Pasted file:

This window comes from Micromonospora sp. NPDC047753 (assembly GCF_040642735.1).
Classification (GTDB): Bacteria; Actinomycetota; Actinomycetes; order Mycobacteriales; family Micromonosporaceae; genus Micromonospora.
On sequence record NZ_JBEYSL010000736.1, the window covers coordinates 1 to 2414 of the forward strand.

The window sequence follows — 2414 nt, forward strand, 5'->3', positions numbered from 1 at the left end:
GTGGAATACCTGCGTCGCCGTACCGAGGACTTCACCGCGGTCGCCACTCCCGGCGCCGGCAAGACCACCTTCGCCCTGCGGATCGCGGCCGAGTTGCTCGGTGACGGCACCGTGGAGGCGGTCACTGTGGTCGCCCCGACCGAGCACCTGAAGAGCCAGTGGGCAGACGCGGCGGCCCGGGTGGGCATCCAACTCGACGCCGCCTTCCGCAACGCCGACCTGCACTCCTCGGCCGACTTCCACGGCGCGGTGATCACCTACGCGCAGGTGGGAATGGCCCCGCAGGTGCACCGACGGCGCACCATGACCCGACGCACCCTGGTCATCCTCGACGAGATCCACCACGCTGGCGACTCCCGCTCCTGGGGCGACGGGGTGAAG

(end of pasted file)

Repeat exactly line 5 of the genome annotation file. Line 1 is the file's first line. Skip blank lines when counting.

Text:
GTGGAATACCTGCGTCGCCGTACCGAGGACTTCACCGCGGTCGCCACTCCCGGCGCCGGCAAGACCACCTTCGCCCTGCGGATCGCGGCCGAGTTGCTCGGTGACGGCACCGTGGAGGCGGTCACTGTGGTCGCCCCGACCGAGCACCTGAAGAGCCAGTGGGCAGACGCGGCGGCCCGGGTGGGCATCCAACTCGACGCCGCCTTCCGCAACGCCGACCTGCACTCCTCGGCCGACTTCCACGGCGCGGTGATCACCTACGCGCAGGTGGGAATGGCCCCGCAGGTGCACCGACGGCGCACCATGACCCGACGCACCCTGGTCATCCTCGACGAGATCCACCACGCTGGCGACTCCCGCTCCTGGGGCGACGGGGTGAAG